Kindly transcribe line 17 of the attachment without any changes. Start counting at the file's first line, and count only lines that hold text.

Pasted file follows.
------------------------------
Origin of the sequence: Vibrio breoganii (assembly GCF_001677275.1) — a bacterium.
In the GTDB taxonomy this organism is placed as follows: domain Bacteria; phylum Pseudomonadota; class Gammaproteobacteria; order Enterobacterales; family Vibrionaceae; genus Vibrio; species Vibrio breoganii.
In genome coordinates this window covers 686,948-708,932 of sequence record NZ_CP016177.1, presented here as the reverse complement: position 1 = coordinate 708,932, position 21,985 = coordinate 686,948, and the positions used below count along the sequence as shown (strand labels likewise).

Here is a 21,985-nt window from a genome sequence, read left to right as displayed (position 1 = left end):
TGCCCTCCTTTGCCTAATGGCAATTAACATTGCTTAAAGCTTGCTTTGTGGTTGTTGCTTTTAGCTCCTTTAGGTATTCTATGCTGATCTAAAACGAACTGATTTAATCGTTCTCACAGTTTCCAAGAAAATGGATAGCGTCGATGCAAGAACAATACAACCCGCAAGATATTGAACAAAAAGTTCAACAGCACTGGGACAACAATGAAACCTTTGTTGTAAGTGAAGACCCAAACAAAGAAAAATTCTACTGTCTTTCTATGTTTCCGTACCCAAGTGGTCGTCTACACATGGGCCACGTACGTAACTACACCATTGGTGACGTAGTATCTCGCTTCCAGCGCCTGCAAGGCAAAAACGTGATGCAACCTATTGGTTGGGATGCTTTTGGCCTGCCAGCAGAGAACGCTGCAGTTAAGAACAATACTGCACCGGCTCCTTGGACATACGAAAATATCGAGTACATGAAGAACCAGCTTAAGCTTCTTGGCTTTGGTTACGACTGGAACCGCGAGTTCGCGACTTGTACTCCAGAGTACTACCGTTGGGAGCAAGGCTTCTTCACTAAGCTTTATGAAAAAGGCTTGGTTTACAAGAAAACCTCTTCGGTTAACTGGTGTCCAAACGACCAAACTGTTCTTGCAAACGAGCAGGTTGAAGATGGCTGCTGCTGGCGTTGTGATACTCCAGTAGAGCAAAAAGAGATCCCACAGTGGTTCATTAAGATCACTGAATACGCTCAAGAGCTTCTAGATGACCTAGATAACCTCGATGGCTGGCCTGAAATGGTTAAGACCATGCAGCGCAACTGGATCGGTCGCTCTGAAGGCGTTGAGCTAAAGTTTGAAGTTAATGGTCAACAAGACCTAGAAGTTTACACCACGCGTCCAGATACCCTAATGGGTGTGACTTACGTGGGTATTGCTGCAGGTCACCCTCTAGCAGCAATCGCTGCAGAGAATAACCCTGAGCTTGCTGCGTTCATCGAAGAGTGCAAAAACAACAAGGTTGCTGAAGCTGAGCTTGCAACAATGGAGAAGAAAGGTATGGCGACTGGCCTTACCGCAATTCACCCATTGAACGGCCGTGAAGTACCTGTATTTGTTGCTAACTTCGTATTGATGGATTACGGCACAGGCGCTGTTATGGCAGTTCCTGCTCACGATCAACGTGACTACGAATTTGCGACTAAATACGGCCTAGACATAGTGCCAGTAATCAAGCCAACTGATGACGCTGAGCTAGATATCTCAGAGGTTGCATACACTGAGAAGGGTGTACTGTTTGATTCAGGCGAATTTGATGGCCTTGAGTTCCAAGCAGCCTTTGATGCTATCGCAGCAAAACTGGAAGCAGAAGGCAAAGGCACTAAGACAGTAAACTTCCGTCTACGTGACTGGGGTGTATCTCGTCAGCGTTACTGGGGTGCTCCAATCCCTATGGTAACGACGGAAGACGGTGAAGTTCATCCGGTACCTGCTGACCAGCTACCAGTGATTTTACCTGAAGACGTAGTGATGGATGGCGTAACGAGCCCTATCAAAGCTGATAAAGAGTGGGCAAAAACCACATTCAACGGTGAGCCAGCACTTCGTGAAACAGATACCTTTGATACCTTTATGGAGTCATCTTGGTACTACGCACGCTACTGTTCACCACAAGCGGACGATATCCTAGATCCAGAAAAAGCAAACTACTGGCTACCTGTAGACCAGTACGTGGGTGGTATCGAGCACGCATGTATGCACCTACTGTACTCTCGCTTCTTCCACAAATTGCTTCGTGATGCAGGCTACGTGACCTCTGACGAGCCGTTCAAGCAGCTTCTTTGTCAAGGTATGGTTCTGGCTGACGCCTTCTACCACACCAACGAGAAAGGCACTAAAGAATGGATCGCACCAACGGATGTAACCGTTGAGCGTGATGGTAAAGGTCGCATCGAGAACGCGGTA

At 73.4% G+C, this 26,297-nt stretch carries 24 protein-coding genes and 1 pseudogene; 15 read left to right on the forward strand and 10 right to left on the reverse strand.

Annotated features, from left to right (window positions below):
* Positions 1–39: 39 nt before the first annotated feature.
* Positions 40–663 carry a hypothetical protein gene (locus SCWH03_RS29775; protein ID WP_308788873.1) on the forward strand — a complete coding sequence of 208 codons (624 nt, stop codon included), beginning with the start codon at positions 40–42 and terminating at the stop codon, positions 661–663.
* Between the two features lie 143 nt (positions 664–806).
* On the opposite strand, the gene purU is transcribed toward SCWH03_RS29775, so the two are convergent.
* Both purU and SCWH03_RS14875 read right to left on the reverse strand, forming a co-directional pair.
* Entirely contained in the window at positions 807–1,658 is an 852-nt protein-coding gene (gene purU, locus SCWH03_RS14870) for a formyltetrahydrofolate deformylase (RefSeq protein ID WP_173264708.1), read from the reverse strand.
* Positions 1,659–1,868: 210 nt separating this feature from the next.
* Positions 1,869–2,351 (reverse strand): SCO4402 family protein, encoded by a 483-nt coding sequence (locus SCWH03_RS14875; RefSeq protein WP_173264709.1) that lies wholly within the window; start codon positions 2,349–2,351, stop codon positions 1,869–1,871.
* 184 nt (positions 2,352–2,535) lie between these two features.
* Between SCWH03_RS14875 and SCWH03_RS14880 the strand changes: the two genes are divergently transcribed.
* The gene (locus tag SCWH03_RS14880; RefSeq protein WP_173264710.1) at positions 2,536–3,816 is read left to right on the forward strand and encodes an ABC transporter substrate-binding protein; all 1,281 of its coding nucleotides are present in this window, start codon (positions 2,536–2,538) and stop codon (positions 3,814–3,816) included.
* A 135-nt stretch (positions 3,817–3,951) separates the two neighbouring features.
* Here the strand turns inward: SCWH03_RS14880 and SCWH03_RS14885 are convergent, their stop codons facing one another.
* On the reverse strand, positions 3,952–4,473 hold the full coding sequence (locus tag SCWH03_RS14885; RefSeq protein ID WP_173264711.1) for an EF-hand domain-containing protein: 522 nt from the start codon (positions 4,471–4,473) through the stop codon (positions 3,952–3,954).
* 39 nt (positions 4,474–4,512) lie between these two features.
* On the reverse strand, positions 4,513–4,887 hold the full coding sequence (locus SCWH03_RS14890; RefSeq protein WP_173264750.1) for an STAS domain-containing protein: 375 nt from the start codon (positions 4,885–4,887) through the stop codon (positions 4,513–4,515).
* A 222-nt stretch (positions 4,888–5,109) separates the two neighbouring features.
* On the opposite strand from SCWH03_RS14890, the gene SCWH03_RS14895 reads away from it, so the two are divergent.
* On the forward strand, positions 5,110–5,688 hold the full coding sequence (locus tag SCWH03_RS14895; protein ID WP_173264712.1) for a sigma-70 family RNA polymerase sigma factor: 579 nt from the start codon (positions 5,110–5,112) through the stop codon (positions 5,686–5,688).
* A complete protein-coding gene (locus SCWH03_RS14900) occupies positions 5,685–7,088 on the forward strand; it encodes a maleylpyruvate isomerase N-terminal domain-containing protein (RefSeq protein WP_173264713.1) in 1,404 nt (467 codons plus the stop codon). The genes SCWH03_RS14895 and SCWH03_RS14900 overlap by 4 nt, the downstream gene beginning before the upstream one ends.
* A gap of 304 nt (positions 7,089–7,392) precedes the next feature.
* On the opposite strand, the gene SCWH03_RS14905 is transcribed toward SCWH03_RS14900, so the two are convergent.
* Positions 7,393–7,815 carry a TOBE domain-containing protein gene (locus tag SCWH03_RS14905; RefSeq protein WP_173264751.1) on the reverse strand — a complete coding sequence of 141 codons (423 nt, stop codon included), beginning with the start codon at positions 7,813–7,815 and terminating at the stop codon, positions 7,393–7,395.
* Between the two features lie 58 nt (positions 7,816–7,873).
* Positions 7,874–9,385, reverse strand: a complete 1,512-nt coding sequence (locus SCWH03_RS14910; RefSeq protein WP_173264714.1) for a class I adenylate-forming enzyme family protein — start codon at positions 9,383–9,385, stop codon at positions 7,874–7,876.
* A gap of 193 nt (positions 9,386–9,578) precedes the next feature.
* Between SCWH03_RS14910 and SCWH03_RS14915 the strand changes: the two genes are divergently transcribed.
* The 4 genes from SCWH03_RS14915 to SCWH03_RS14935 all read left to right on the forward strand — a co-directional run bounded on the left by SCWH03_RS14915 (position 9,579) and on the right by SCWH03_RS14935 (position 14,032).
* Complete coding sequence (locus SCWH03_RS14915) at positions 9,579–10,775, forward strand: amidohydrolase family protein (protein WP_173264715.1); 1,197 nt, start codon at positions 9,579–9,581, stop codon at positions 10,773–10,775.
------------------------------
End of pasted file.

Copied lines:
* Between SCWH03_RS14875 and SCWH03_RS14880 the strand changes: the two genes are divergently transcribed.